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18 to 30s Solo Travel-Insider Tips: My travel worldwide started early. If I had to summarize it, I would say it has been from “Crocodiles to Cholera”. More on that later! In elementary school, my older sister and I would take a bus to visit relatives in a neighboring state. By the time I was twelve years-old, I had begun to daydream about exotic places with towering palm trees. I have a vivid memory on a bright sunny day at that time of gazing out the window deeply dreaming of foreign travel. Unfortunately, I was not aware than my eighth grade teacher was calling on me at that very moment!
By age thirteen, my sister and I had “graduated” from our interstate bus sojourns unchaperoned to our first plane trips. On our maiden voyage, I recall seeing smoke (steam) coming from the prop jet’s engine. I quickly feared that the plane must be on fire! (While I have since had an emergency landing on two commercial flights, fortunately my fellow passengers and I made it safely back on the tarmac!)
By the time I was a teenager, I had become an “accidental” solo traveler. I found out that at any age it is hard to find friends or family members free at the same time to travel to the same place. Years later this has been even more so. Why is that? Most adults find the need to work full or part-time to balance the budget. As a result, I began to travel both through the United States and abroad as a “solo traveler”. With youthful enthusiasm, I relished each and every adventure.
By the time I was sixteen, I traveled from the Deep South to Boston to look at schools. When I arrived, I checked myself checked into a Sheraton Hotel in Cambridge and had a great time. I then made my first subway trip on the fabled MTA. I had just enough time to sample clam chowder at the famous centuries-old cafe, Durgin Park, and then to follow-up that night with a lobster dinner. I polished off the day at a double feature in the local movie theater. While that “preparation” for my interviews may not have been wise, I did have a great time.
At eighteen, I was set to test my wings as an international solo traveler. I filled in an application to join a YMCA summer project in the dual island nation of Trinidad and Tobago. At this point in my life now, I do lots of research and plan ahead. Not so much at that point in my life! I was very excited to have been accepted and received a partial grant or feed reduction for the program. There was one surprise. I had surmised that I would be heading off the coast of Florida. In reality, with a little research, I found out I was heading much farther south. In northwest Trinidad, on a good day, you can actually see Venezuela just about ten miles off the Boca del Dragon. That raised yet another possibility: taking a boat to Venezuela for an informal stop-over. Unfortunately, I learned that Venezuela had a dim view of such casual immigration. Without the right documents, such would-be visitors could end up arrested.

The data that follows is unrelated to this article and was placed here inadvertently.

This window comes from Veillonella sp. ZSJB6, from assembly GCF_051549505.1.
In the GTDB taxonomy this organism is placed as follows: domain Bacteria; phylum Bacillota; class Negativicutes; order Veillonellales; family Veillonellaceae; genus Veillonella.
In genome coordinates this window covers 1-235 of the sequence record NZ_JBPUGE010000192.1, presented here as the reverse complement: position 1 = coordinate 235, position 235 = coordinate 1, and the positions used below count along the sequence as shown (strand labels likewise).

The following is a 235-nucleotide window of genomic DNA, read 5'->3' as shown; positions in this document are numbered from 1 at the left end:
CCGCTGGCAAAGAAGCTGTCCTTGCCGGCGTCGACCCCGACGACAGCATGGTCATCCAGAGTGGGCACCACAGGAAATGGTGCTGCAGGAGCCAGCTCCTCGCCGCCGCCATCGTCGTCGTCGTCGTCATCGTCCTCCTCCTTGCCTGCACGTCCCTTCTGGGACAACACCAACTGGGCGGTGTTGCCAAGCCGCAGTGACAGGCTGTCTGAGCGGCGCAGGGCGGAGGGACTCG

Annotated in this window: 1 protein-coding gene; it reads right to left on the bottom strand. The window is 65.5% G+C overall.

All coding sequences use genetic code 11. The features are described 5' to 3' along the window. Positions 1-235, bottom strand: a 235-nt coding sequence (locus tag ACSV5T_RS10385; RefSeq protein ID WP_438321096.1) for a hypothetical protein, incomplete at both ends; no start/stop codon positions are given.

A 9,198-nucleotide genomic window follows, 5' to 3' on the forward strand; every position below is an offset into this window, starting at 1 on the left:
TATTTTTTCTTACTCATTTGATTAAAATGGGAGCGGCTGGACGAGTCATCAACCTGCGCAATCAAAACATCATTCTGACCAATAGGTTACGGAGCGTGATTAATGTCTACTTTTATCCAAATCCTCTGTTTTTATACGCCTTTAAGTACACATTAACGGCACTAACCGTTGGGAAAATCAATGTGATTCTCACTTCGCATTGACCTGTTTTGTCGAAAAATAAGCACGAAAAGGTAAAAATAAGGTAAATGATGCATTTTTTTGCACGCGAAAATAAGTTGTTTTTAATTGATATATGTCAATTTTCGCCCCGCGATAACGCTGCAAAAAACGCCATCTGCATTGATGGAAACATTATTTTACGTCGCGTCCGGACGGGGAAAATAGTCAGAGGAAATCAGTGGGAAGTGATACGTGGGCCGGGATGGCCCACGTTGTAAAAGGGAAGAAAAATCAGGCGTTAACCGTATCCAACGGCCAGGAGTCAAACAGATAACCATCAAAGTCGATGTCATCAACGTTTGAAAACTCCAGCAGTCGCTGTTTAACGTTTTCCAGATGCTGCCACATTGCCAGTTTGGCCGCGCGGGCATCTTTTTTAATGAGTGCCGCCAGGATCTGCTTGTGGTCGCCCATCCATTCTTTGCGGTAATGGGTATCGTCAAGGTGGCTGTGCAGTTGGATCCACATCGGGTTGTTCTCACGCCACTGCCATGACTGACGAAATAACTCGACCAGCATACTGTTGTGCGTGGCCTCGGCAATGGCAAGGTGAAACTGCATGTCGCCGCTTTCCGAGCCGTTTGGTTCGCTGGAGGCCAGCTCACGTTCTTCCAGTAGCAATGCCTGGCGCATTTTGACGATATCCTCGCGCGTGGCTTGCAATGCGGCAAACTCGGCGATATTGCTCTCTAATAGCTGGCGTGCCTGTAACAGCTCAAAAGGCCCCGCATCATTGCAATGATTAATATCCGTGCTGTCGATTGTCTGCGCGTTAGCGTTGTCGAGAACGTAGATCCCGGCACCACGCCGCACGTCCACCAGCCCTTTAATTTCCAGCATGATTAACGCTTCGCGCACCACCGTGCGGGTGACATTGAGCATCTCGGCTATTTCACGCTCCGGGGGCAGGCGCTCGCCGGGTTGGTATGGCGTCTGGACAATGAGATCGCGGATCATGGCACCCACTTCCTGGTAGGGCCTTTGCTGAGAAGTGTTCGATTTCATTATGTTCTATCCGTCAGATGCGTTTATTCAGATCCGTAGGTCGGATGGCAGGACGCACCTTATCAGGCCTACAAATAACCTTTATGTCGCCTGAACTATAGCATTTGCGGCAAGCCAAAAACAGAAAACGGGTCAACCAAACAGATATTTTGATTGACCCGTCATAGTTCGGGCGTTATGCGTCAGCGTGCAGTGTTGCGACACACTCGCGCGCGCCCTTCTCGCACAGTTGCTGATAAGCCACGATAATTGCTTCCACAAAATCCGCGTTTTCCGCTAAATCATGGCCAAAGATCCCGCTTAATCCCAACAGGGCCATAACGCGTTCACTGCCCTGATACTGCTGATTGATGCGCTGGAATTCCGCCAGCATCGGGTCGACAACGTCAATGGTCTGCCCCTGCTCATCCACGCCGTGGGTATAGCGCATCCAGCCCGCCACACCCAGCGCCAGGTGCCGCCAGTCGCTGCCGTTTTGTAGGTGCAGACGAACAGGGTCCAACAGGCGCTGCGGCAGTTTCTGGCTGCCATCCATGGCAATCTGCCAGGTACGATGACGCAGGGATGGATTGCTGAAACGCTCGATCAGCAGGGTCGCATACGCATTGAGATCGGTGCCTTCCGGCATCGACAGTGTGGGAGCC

By the time I was twenty, I was anxious to “see America”, my home country. I had no car and a very small student budget. Undaunted, that summer I spent five weeks as a solo traveler riding Trailways and Greyhound buses from Washington, DC to Los Angeles. With only an overnight bag, I spent many nights sleeping on the bus between visits with school friends along the way. In the interim, I toured the Art Institute of Chicago, saw a calf being born at a Wisconsin Dairy Farm, toured the Denver State Capitol at sunrise with the cleaning crew, swam in the Salt Lake and marveled at the Golden Gate Bridge.
From all those adventures and misadventures, I discovered that it is possible to travel solo even as a teenager. Although I still make mistakes, every time I go on the road I learn something new. Here are a sampling of my personal tips from those early days as a young solo traveler.
What to Consider Before You Travel Solo: 18 to 30s Solo Travel-Insider Tips:
If you are new to solo travel, ask yourself these questions:
- Have you traveled often at home or abroad with family, friends or school groups?
- Do you like to explore new cultures, places and languages?
- What is your travel budget after you consider all your school or living expenses?
- How long can you be away from school or work?
- If you get delayed abroad, what would be your “plan B”? After I had been a long time solo traveler, I was stranded abroad for 8 days after 9/11. It was very hard even with my long-time experience traveling alone. Since a “ground stop” prevented all flights to the United States, I focused exclusively on flying to Canada. However, as 40,000 Americans were stranded in small towns in Canada’s eastern provinces, no more US passport holders were allowed to buy a plane ticket on any airlines arriving in Canada. I was so set on that sole plan, I completely overlooked the obvious. I should have flown for a second visit to Mexico. I could then take trains and buses north to arrive at home in Washington, DC. This was a real life lesson for me. The bottom line: In a real emergency, when one exit plan fails, you need to have a Plan B to move forward with as an alternative.
- What is your reason for traveling solo? For example, do you relish the adventure? Alternatively, are you keen to “see the world”, but you do not have a travel mate?
- What are your goals for your trip? To learn about a new culture? To study a language? To have a real adventure or a relaxing vacation on a beach?
18 to 30s Solo Travel-Insider Tips: Ways to Stay Safe(r):
- Never eat or drink something offered by a stranger.
- Be sure you have a safe place to sleep with access to reliable local transportation.
- Divide your money and credit cards up, and put them with your passport in a money belt. I wear one under my waistband out of view.
- Always have a way 24/7 to get to outside funds in an emergency.
- Trust your sixth sense if someone seems off or the situation does not feel right.
- Know how to get back safely to the place where you are staying. When I leave my B&B or hotel for the first time, I snap photos of landmarks and street signs. That way I have a street map how to get back whether or not I have local GPS.
- Stay away from political demonstrations.
- Money changing: Use an ATM inside a shop, your lodging or a well-lit place.
- Spoil the fun for pickpockets. Do not fall for this old trick: One person distracts you with questions like asking for directions. Meanwhile, the unseen accomplice swipes your wallet or purse.